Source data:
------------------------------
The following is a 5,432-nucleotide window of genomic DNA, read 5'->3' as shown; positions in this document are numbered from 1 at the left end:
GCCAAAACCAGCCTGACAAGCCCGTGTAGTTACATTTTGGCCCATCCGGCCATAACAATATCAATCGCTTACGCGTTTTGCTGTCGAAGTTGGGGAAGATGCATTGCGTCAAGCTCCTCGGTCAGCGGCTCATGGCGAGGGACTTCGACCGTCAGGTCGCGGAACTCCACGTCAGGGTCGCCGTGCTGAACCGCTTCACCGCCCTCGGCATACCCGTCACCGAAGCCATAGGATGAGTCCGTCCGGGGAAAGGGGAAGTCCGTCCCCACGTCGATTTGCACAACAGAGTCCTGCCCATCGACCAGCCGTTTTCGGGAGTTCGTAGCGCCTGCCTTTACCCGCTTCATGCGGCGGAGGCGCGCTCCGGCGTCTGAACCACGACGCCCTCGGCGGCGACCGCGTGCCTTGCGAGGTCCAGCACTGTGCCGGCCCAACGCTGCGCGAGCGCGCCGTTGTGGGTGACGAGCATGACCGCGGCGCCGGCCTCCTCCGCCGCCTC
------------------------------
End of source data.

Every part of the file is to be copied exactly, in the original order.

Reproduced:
The following is a 5,432-nucleotide window of genomic DNA, read 5'->3' as shown; positions in this document are numbered from 1 at the left end:
GCCAAAACCAGCCTGACAAGCCCGTGTAGTTACATTTTGGCCCATCCGGCCATAACAATATCAATCGCTTACGCGTTTTGCTGTCGAAGTTGGGGAAGATGCATTGCGTCAAGCTCCTCGGTCAGCGGCTCATGGCGAGGGACTTCGACCGTCAGGTCGCGGAACTCCACGTCAGGGTCGCCGTGCTGAACCGCTTCACCGCCCTCGGCATACCCGTCACCGAAGCCATAGGATGAGTCCGTCCGGGGAAAGGGGAAGTCCGTCCCCACGTCGATTTGCACAACAGAGTCCTGCCCATCGACCAGCCGTTTTCGGGAGTTCGTAGCGCCTGCCTTTACCCGCTTCATGCGGCGGAGGCGCGCTCCGGCGTCTGAACCACGACGCCCTCGGCGGCGACCGCGTGCCTTGCGAGGTCCAGCACTGTGCCGGCCCAACGCTGCGCGAGCGCGCCGTTGTGGGTGACGAGCATGACCGCGGCGCCGGCCTCCTCCGCCGCCTC